This feature is part of a series of articles on youth activists.
By Laura Shovan
There is a concept in Judaism known as Tikkun Olam, “repair the world.” Right now, our world is in need of repair. During the COVID-19 pandemic, global society has been wrestling with equity issues. In the United States, we are examining how a long history of racist practices has impacted policies and culture. Whenever I come across a news story about children and teens—our readers— finding ways to repair the world, it gives me hope.
I recently interviewed three kids who identify as activists. All three are working on literacy and social justice projects in their home communities and beyond.
Halley Vincent is a twelve-year-old student activist in Kansas. She is the founder of Paws Up KC, a fundraising group benefiting shelter animals. Paws Up KC is a nonprofit that organizes fundraisers and donation drives for three Kansas City animal agencies. Paws Up KC has also always been connected to literacy. Every Tuesday is #RescueReader Tuesday, a time to talk about what kind of books Halley is reading, show off some pets needing adoption, and encourage people to donate shelter supplies or books.
Laura Shovan: How did you get interested in activism? Did an event or person inspire you to “repair the world”?
Halley Vincent: “I actually made my first video when I was seven years old” after her family went to Standing Rock. While there in support of her mother’s friends, Halley pretended she had her own news channel and was reporting on the protests against the Dakota Access Pipeline.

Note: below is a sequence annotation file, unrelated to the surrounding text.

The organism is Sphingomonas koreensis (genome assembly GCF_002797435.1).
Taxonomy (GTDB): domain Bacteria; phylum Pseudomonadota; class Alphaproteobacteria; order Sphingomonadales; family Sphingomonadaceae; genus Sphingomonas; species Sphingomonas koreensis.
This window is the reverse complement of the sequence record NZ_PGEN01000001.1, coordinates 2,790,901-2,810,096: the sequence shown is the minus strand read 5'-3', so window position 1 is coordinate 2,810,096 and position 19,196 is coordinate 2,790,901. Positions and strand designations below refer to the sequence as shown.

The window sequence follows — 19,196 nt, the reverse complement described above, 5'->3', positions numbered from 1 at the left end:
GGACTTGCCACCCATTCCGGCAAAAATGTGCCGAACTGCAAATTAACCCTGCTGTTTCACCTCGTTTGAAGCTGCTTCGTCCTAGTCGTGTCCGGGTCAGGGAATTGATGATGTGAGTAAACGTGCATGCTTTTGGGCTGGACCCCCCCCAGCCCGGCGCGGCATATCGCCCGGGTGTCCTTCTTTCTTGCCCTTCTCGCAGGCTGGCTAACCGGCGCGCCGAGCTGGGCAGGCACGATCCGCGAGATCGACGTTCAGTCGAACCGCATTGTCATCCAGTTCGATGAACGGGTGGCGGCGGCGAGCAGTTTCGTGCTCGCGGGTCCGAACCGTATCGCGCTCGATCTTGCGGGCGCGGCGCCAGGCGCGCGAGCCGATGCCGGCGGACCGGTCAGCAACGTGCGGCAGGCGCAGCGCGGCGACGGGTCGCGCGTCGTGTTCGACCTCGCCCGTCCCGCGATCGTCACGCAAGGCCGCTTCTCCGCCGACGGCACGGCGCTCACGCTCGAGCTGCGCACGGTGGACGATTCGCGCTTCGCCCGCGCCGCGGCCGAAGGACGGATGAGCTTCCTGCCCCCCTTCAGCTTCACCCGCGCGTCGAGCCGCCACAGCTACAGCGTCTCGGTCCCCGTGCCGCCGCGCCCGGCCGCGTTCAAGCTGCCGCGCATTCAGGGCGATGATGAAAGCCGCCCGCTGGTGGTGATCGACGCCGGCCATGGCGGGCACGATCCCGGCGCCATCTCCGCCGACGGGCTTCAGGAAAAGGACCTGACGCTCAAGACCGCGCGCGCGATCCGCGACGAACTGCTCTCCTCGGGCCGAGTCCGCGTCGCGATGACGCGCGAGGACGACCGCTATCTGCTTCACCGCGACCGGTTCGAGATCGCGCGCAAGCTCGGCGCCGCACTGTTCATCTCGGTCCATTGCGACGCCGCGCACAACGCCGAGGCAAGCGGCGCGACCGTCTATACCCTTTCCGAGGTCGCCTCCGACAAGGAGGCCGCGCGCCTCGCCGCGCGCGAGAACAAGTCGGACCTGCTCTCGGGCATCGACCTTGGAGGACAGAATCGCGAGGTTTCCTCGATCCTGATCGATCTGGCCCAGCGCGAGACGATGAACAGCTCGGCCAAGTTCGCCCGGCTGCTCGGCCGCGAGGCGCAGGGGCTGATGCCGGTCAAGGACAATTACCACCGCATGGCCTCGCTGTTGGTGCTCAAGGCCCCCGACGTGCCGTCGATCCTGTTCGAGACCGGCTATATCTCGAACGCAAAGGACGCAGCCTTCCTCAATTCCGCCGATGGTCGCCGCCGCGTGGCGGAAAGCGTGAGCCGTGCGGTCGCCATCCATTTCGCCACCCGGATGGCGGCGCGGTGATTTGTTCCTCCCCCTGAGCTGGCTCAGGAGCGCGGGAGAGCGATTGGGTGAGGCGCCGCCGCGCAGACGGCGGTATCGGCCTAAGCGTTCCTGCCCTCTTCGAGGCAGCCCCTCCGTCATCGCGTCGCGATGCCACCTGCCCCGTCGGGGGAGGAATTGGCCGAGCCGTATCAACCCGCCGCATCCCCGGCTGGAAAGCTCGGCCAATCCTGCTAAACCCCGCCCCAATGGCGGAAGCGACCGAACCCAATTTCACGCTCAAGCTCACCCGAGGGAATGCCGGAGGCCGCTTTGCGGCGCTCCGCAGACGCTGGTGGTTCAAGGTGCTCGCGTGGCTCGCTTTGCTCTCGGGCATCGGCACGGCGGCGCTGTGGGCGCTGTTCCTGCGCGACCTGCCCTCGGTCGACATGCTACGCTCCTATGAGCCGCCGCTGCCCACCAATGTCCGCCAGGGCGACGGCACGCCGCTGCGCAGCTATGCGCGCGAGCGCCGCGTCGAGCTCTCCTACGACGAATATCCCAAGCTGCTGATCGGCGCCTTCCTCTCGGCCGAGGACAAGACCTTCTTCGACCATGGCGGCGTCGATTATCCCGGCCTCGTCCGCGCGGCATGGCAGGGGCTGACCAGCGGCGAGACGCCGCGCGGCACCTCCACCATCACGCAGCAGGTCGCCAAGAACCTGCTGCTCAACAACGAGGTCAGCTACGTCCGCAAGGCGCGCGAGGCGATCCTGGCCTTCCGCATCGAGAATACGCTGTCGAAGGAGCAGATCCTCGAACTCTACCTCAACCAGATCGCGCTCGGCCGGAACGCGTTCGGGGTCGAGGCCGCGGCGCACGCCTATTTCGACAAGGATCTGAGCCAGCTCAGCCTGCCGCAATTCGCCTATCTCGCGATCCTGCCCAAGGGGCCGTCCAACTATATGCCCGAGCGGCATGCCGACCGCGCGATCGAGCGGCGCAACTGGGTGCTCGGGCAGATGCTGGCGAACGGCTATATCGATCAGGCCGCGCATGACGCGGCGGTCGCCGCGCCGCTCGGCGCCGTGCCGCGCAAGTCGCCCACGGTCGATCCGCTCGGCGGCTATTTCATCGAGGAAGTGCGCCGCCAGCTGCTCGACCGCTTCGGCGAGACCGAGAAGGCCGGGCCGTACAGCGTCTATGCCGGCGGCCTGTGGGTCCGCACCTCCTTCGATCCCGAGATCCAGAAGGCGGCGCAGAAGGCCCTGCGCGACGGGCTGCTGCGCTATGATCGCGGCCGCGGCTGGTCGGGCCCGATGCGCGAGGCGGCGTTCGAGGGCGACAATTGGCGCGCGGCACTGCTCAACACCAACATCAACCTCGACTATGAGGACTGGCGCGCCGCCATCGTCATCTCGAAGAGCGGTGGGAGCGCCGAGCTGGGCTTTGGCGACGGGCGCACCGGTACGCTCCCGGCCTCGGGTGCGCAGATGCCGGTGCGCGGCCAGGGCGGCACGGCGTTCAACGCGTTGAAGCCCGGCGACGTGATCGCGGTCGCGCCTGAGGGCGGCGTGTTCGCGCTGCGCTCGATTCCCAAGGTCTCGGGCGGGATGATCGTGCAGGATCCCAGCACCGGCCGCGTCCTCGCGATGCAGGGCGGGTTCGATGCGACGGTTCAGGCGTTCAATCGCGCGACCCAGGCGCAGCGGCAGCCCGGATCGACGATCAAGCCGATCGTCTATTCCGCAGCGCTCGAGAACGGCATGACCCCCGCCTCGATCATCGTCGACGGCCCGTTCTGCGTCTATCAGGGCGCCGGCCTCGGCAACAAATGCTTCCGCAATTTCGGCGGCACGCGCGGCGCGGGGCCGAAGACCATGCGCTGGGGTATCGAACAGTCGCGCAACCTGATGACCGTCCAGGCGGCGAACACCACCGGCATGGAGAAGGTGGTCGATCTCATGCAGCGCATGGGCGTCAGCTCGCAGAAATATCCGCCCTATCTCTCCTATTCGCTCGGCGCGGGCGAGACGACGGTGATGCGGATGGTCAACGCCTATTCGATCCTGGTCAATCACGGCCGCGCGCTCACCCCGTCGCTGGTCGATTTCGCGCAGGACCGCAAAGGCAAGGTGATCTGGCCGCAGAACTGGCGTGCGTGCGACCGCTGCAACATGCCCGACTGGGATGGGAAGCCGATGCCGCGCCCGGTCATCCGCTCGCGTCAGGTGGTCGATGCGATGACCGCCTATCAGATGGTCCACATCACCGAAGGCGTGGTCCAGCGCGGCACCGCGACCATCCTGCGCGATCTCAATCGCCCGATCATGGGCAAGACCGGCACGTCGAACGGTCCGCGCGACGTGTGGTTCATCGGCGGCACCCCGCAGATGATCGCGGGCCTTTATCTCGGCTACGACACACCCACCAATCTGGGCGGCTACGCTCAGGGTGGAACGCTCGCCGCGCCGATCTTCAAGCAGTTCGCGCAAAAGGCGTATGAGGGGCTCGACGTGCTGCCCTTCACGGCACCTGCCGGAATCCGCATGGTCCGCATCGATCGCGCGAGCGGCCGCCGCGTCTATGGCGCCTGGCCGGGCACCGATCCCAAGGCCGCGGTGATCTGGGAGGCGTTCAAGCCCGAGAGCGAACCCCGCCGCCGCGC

When she got home, “I set up the camera and I just recorded me talking about Standing Rock and the experience.”
Halley said that she was raised by the artist-adults in her life to recite poems and give presentations. “I don’t think it’s unusual. Some people might.”
Halley’s father is Taiwanese, and her stepfather is tribally enrolled. Being biracial and from a multicultural family has had an impact on her activism, but Halley said, “I think no matter who my parents were I would still be speaking out about things.”
Laura: Why is it important to include literacy and access to books in your social justice efforts?
Halley: “I think it is very important to read… If you just read twenty minutes a day, you’ll be exposed to 1.8 million words a year, which I think is really amazing.” One school she attended “didn’t have a library, so I worked with a group of people to create one.”
“Reading is a big part of what I do with Paws Up KC and reading at the animal shelters. I have categories for every month. [In March] I read books about women in history. It’s really important to me that more people start to read.”
Halley’s younger sister inspired her work with shelter animals. “My sister has a speech impediment. When you’re reading to a pet, they can’t stop you and say ‘Oh no! That wasn’t right.’ They can’t judge you. It’s a great way to practice. I also get to meet all these different volunteers and connect with them. Seeing them makes a really big difference—to see all the people helping out, walking the dogs, and hanging out with the cats.”